Cosmetic dental bonding is an easy and conservative way to repair damage or make esthetic changes to your front teeth. These changes might be the repair of discoloration, correction of tooth position or closing spaces between your teeth. Dental bonding utilizes a tooth-colored, plastic material called “composite” that is layered onto the tooth. Composite is a very versatile material that is also routinely for small or large fillings.
What Should I expect?
Cosmetic dental bonding can be completed in a limited number of appointments. If the goal is simply to repair or replace old fillings, a single appointment is all that is necessary. For more complex esthetic changes we may suggest multiple appointments and begin the process with a thorough examination of your teeth, gums, jaw muscles and joints. We will spend time together discussing the esthetic outcomes you are hoping for and may work with photographs and a model to mock up these changes before we begin the dental bonding process. In some instances the bonding can be accomplished without numbing your teeth. At the end of the application appointment the bonding process is completed and minor adjustments and changes can be made at subsequent appointments if necessary.
Cosmetic dental bonding is often used to close spaces between the teeth known as “diastemas”, or to correct small teeth that are referred to as “peg laterals”. We can also use this procedure to repair teeth after they are broken due to an accident.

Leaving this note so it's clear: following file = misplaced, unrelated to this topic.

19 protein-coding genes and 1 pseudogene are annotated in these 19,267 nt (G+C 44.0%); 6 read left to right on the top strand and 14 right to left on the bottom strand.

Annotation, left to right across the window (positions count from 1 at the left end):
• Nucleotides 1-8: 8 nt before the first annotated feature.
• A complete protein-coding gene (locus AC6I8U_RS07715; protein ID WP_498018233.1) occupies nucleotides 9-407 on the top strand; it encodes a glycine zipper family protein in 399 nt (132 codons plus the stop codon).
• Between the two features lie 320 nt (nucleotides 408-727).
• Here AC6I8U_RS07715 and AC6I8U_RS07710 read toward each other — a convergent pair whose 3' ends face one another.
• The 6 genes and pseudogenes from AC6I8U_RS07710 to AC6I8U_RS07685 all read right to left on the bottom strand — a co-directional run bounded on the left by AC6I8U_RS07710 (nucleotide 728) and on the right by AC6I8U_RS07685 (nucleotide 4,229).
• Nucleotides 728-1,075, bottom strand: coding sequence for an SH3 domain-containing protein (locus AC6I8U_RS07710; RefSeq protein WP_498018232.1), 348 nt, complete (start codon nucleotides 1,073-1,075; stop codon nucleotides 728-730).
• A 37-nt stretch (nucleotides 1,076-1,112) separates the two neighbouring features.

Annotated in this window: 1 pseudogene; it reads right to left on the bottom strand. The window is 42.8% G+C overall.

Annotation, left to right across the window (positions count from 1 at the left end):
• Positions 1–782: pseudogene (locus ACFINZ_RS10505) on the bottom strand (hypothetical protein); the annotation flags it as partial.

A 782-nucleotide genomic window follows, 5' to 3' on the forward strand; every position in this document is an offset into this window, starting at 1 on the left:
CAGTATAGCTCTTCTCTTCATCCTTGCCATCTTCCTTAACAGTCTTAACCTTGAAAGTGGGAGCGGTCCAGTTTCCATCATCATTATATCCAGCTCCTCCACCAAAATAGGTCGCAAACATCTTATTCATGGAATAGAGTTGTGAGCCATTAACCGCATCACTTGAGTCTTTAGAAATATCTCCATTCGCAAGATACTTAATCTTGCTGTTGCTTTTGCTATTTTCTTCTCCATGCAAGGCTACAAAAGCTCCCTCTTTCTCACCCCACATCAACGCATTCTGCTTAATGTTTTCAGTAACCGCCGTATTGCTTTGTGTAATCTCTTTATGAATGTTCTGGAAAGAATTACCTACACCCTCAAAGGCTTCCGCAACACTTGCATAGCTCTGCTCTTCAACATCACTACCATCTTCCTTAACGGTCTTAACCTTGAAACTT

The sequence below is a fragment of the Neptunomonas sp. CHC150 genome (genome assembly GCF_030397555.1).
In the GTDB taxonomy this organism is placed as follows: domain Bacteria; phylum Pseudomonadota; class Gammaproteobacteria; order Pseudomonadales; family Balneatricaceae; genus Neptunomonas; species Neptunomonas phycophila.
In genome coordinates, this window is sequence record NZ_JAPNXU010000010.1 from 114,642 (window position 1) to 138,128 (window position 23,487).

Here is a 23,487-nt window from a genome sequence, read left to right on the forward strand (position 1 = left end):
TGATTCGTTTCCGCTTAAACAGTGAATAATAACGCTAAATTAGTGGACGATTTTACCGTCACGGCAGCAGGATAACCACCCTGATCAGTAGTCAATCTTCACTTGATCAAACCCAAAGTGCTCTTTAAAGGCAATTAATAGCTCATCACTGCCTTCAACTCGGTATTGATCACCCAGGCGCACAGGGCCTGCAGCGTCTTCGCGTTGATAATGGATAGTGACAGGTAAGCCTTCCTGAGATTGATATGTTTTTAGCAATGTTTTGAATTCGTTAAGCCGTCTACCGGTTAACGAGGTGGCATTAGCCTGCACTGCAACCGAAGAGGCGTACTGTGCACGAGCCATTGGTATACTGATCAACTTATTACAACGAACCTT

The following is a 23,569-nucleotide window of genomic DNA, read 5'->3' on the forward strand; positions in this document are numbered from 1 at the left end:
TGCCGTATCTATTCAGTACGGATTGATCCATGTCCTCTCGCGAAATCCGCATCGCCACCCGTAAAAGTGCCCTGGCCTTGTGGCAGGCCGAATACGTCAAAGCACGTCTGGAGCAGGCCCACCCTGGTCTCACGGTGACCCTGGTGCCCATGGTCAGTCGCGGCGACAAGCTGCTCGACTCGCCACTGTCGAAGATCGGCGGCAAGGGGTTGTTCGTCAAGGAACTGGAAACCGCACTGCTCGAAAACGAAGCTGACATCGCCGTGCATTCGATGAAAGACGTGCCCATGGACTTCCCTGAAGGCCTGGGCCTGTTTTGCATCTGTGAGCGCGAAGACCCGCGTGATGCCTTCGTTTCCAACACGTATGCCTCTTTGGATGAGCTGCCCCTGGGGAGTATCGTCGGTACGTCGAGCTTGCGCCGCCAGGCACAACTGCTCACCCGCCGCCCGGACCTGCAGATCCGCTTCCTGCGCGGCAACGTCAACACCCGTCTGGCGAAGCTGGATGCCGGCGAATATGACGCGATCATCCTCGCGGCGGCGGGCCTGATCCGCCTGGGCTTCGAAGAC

How is bonding different from a porcelain veneer?
These two different dental procedures can be used in very similar situations. Dental bonding utilizes a soft plastic material to repair or restore the tooth, whereas a porcelain veneer is fabricated from a ceramic by a dental lab technician. The two materials have different physical and esthetic properties, different expected lifespans and require a different preparation of your natural tooth. Dr. Brady would be happy to discuss these two options and help you decide which choice best suites the goals you have for your teeth and appearance of your smile.
How long does dental bonding last?
No dentistry lasts forever; all restorative dental treatment has a lifespan. With bonding that lifespan can be variable and depends on your unique risk factors. The tooth under the bonding can still get a cavity. Maintaining good oral hygiene with brushing and flossing is essential and we can work with you to reduce your risk of getting cavities. It is also critical to make sure that the way your teeth come together when you bite, chew and speak does not put excessive force on the composite material bonded to your tooth. We also discuss with you how to extend the life of your dental bonding through certain food choices and oral care habits.